The Five Senses and Beyond: The Encyclopedia of Perception - Jennifer L. Hellier 2017
Within the central nervous system and the peripheral nervous system, there are regions where cell bodies or somas of neurons and their vast dendritic arbors group together. These can make very distinct “bumps” within the nervous systems. In the central nervous system, collections of somas and dendrites are called nuclei (plural; nucleus, singular form). In the peripheral nervous system, these collections are called ganglia (plural; ganglion, singular form). This distinction is used to help scientists and anatomists identify the location of the cells.
The term ganglion is derived from Greek meaning a “cyst-like tumor.” In the nervous system, ganglia may interconnect with other ganglia forming a complex structure called a plexus. The inputs and outputs of a ganglion can form a nerve, a collection of fibers and/or axons that travel relatively together. In general, a ganglion will be the interconnection between the peripheral and central nervous systems. For example, the cranial nerves that supply motor and sensory function to the head, neck, and face are part of the peripheral nervous system. Their sensory ganglia are located within the brainstem, which is part of the central nervous system.
Anatomy and Physiology
In the mammalian nervous system, there are two main types of ganglia: the dorsal root ganglia and the autonomic ganglia. The dorsal root ganglia are located just outside of the spinal cord. They are the collection of cell bodies for the sensory nerves (afferent nerves) and lack any motor neurons. The dorsal root ganglia are sometimes called the spinal ganglia and are located in the intervertebral foramina (openings between two spinal vertebrae). They attach to the spinal cord by the posterior (or dorsal) roots. Along the length of the spinal cord, there are 31 bilaterally symmetrical pairs of spinal nerves with each having two divisions. The dorsal division carries sensory information from the skin, muscles, and visceral organs, while the ventral portion transmits motor information. At each level of the spinal cord—cervical, thoracic, lumbar, and sacral—the dorsal root ganglia contain the cell bodies of the neurons that serve that region of the body.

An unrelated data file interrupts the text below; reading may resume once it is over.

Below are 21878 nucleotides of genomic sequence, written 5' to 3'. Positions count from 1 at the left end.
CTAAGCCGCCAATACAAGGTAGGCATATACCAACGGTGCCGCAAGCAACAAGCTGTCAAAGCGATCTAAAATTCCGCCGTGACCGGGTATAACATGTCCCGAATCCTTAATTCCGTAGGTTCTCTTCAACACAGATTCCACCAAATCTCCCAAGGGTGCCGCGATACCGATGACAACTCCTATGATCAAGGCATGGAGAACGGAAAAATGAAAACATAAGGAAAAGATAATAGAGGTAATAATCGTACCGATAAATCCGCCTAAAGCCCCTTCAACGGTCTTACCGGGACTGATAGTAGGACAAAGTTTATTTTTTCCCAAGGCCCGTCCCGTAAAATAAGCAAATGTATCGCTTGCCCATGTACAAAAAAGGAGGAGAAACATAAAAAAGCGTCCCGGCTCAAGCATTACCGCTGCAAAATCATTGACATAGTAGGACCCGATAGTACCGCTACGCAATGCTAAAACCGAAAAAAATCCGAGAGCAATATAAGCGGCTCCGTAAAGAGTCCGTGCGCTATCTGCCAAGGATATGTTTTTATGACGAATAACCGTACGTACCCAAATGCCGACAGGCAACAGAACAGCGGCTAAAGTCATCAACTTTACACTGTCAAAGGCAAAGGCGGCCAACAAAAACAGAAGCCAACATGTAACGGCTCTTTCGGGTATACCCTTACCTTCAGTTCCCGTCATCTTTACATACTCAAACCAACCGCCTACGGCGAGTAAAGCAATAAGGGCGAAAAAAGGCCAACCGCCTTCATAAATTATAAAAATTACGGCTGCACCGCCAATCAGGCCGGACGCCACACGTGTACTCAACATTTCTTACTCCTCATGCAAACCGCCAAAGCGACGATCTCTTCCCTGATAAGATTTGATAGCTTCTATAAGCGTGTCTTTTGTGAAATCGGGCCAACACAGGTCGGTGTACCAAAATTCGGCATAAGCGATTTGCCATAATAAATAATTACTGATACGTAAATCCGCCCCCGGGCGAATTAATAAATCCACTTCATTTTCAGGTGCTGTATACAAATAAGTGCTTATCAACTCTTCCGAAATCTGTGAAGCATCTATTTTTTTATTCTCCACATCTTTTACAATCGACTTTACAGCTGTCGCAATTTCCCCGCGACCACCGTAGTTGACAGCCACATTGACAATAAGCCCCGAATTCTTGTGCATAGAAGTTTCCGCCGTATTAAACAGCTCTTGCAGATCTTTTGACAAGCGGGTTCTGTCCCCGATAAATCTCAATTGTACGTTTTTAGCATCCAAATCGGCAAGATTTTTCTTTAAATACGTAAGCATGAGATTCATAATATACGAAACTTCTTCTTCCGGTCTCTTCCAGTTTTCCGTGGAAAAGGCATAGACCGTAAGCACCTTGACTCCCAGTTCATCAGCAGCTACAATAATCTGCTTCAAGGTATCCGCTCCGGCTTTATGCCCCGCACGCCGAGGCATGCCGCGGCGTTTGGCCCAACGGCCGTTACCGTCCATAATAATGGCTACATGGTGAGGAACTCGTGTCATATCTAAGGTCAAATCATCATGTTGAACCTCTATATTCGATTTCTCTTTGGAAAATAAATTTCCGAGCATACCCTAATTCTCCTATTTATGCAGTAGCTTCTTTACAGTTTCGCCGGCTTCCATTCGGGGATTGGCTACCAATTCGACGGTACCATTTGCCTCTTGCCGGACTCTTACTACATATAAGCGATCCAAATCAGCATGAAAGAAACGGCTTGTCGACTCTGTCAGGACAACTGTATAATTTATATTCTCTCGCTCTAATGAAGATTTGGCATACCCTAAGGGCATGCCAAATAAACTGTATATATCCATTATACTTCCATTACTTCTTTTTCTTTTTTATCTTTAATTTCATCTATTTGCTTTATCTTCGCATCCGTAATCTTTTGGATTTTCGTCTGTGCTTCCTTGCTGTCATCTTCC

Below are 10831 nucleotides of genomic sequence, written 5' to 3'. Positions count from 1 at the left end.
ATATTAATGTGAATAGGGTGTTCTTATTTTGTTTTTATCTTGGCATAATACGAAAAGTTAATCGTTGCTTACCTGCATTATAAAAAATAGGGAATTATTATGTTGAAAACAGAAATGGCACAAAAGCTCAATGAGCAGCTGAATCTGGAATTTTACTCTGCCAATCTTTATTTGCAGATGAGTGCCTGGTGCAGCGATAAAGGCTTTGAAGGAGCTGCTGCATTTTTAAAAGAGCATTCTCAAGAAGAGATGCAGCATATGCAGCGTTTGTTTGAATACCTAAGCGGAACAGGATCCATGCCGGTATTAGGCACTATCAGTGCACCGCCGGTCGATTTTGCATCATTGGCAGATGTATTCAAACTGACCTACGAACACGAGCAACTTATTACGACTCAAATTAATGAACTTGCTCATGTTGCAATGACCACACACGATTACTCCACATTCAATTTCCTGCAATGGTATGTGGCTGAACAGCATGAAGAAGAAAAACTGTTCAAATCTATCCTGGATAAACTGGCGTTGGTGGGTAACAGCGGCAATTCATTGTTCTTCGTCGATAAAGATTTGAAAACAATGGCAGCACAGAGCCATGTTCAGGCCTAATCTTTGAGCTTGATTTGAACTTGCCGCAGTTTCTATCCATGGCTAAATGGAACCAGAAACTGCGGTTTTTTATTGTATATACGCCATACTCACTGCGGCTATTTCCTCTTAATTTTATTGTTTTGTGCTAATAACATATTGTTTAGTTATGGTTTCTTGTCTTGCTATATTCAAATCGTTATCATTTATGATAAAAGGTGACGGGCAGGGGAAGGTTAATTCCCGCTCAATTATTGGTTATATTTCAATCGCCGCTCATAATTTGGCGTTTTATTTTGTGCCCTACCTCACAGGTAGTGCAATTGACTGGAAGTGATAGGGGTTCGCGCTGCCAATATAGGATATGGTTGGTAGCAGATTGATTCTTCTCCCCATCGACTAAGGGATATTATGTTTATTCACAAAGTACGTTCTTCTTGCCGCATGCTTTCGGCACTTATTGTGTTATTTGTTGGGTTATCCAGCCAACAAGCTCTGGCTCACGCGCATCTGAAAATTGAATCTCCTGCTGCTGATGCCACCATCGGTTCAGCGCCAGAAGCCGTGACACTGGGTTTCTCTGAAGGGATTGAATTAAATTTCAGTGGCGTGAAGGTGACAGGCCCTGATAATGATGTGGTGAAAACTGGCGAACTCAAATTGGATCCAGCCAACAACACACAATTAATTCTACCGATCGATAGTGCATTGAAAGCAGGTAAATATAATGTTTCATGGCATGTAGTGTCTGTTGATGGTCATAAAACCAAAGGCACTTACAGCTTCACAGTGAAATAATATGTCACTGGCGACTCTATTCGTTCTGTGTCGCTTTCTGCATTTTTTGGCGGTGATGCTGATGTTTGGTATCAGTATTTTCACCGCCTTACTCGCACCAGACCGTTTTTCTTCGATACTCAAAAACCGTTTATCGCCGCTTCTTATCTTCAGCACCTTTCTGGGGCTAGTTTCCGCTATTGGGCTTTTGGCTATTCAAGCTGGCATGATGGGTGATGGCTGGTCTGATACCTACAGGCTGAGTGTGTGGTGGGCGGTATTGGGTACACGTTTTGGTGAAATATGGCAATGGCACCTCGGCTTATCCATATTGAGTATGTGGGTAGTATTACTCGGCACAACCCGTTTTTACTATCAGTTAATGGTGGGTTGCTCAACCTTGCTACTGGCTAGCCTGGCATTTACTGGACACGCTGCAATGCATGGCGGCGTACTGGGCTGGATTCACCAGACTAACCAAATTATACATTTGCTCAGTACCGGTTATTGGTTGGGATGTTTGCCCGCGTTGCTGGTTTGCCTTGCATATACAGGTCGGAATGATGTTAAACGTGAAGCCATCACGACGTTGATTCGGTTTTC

The axons of the dorsal root ganglia neurons are called afferent nerves or just afferents. This is because they transmit information to the central nervous system. Sensory neurons within the dorsal root ganglia are classified as pseudo-unipolar, where the axon has two branches that act as a single axon. These distinct axon branches are named based on their location: distal process and proximal process. These dorsal root ganglia pseudo-unipolar neurons are unique as they can initiate an action potential in the distal process. These action potentials will then bypass the soma and continue to transmit to the proximal process, where they will enter and synapse in the spinal cord’s dorsal horn.
The autonomic ganglia are part of the autonomic nervous system and are located between the spinal cord and the target organ. The autonomic nervous system has two divisions and hence there are two types of ganglia: the sympathetic ganglia and the parasympathetic ganglia. The sympathetic ganglia house about 20,000 to 30,000 neurons that signal distress or possible danger for the person, providing the “fight-or-flight” response. These ganglia are found next to and on both sides of the spinal cord, forming bilaterally symmetric long chains from the upper neck to the coccyx. However, the coccygeal ganglion is unpaired. The parasympathetic ganglia are small compared to the sympathetic ganglia and are located close to the organs or effectors that they innervate. The four paired parasympathetic ganglia that supply the head and neck (the ciliary, pterygopalatine, submandibular, and otic ganglia), however, do not follow this rule.
Of important note, the basal ganglia are part of the central nervous system and are a collection of deep neurons within the cerebrum that are associated with movement. These nuclei were misnamed when anatomy was beginning to develop as a science. Today, anatomists are using the term basal nuclei more often than the previous name, basal ganglia.
Jennifer L. Hellier
See also: Autonomic Nervous System; Central Nervous System; Peripheral Nervous System
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